A wet spring offered no respite with illness constantly battled – first mildew and, in particular, oidium, then botrytis.
2021 was a vintage, then, which gave rise to a good deal of soul-searching by the DRC team – not just the ethical question of using ‘candles’ (“We have many in store that we will never use,” says Villaine), but also “how to go with the vegetative cycle.”
Fenal, who admitted some were “not so far from despair” said one of the key messages of 2021 for her was that “nature rules”.
“The vintage questions our relationship with the vineyard and nature in general,” she said, adding that one has to follow the possibilities offered rather than attempt to tame nature.
Villaine added that one concern of his is that after the bountiful 2022 and 2023 vintages “When will the vineyard have rest time?”.
Putting a positive spin on proceedings Fenal said that rather than feeling sorry about the quantity they feel blessed with the quality of wine that has been produced
“The wines are balanced, clean, approachable, each giving its own sense of terroir – an expression of joy – we feel joy to open these wines with you as scarce as they are and feel gratitude to the people who made that possible.”
The nod is to Maître de Chai, Alexandre Bernier, and his team who harvested between 23rdSeptember and 2nd October as the fruit matured with alcohol levels of 13.5% and 14% abv. 100% whole clusters were used (“We haven’t used the de-stemmer since 2017,” says Villaine), and the grades sorted berry by berry with thin-skinned fruit that had a reasonably high liquid-to-skin ratio.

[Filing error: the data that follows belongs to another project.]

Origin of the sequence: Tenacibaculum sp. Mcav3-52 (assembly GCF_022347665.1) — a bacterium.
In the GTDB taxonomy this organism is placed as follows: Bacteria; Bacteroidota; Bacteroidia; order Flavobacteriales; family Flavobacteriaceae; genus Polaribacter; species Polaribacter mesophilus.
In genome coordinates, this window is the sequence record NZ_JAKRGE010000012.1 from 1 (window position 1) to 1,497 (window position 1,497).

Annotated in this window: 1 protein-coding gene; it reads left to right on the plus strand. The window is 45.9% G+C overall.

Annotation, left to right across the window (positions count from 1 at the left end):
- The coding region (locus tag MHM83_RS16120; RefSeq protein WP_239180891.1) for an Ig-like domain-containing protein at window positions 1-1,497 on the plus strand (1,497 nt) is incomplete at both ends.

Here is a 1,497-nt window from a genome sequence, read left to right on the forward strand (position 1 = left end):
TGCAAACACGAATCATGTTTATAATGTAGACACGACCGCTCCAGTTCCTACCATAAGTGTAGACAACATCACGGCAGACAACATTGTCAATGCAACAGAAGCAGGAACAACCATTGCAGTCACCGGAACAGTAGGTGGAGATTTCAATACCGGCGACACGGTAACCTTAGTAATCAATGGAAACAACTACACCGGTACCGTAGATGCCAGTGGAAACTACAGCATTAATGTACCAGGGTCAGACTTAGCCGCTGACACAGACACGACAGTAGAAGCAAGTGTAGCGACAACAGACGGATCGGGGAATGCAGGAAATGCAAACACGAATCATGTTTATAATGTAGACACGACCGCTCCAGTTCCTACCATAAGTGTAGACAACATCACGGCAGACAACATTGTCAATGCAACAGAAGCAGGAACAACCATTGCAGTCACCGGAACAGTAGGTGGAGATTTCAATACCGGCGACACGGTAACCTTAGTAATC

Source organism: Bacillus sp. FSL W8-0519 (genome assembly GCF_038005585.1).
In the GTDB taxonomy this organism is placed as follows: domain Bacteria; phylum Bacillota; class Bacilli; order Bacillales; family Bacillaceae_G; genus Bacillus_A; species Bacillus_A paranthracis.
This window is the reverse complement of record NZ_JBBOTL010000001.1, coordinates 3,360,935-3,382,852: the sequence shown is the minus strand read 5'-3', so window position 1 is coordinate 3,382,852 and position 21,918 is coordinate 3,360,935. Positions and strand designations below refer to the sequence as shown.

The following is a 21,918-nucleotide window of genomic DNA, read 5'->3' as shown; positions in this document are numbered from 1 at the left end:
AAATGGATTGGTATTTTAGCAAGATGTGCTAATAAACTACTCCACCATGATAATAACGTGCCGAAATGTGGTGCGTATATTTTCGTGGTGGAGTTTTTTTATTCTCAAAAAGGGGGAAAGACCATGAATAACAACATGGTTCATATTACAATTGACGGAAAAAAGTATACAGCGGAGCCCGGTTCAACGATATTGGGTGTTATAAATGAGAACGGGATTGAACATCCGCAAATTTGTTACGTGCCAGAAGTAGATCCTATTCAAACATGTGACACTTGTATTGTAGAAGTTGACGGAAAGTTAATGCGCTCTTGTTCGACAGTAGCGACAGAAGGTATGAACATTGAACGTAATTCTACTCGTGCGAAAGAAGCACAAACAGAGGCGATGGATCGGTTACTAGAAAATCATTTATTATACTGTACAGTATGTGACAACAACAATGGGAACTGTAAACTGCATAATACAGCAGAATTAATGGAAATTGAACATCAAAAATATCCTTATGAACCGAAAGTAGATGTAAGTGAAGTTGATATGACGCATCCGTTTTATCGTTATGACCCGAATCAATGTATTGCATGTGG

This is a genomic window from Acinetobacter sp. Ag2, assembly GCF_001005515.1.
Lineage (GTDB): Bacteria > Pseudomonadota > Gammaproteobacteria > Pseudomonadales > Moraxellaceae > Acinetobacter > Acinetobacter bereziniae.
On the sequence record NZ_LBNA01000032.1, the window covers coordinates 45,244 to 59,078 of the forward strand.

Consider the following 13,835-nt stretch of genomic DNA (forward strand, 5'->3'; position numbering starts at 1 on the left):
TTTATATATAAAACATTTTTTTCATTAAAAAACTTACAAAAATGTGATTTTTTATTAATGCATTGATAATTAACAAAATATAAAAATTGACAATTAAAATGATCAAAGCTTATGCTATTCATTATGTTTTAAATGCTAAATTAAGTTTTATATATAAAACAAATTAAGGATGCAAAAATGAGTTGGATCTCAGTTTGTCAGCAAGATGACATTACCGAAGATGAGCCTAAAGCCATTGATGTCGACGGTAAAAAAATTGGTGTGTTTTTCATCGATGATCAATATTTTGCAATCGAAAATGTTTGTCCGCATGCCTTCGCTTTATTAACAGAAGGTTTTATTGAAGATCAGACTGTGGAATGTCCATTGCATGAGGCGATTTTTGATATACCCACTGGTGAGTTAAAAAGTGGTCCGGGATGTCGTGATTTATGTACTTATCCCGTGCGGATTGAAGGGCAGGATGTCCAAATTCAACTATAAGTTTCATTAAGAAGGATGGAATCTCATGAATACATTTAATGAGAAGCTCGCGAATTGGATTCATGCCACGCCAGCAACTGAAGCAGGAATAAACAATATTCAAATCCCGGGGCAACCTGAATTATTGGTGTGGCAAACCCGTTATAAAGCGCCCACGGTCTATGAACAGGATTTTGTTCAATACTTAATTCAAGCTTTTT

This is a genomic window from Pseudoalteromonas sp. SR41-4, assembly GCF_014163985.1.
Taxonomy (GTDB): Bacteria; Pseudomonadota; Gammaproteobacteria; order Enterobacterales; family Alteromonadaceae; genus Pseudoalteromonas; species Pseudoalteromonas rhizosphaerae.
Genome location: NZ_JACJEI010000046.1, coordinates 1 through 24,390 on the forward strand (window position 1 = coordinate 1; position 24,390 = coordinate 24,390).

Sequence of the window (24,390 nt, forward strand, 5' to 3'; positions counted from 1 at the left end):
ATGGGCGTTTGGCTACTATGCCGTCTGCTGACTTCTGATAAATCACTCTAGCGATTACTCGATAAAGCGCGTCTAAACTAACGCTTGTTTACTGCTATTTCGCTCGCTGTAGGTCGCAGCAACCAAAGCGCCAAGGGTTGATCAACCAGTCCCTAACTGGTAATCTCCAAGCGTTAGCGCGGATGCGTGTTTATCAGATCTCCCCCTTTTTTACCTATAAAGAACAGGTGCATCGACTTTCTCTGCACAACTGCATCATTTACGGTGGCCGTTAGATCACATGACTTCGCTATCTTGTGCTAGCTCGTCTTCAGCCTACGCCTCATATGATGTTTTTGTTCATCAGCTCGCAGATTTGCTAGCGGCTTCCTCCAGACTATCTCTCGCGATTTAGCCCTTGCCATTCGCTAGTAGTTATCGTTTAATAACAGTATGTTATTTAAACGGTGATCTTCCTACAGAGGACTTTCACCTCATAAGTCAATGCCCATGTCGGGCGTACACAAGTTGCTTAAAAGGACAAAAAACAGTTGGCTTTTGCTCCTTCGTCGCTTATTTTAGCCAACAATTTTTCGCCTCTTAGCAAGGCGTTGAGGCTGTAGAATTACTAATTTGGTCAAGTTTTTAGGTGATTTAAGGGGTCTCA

Cuvaison was shorter than normal to promote gentle extraction, malolactic went smoothly, finishing slightly later than 2020, barrel ageing was slightly shorter with the wines then transferred to steel to avoid ‘marking’ by wood and the wines bottled earlier from mid-September to May.
And so to the wines
Nine wines were shown, poured straight from bottle, with Montrachet the customary absentee from the range.
In summary the wines have an ‘old school’ magic about them – a harp back to earlier decades before solar opulence became the norm. The highly-perfumed reds are like different facets of the same ruby with purity, delicacy and elegance leaning into beautifully managed extract, with suggestions of sweetness, richness and then a marked vivacity – a freshness and energy – on the finish. The Corton-Charlemagne has a purity and restraint in the wine that I could never find in the wines of Bonneau du Martray that has leased the plots to DRC. Almost all you could quite happily drink today, even though 8-9 years cellaring are recommended.
Vosne-Romanée-1er Cru Cuvée Duvault-Blochet*
DRC always pays great attention to this wine as it is the most accessible and gives a good impression of what the domaine is trying to achieve. In 2021 it is ‘above its pay grade’ with declassified parcels that normally find their way into La Tâche. See-through bright ruby, fresh, light, elegant, a lovely vegetal grip, nicely concentrated red and black fruit – one of the highlights of the tasting for me. On-trade only.
Corton Grand Cru
A blend of three tiny vineyards that have been leased to DRC since 2008 and is the only Grand Cru that is a generic Corton, that is coming “more and more into the family,” according to Villaine, who adds in a phrase of which Samuel Johnson would have been proud that this wine is “complex without complexity.”Beautifully perfumed, darker fruit, micro-fine ripe tannins, nice dry extract, tight finish. Has an almost sweet, rich core. £435 a bottle IB.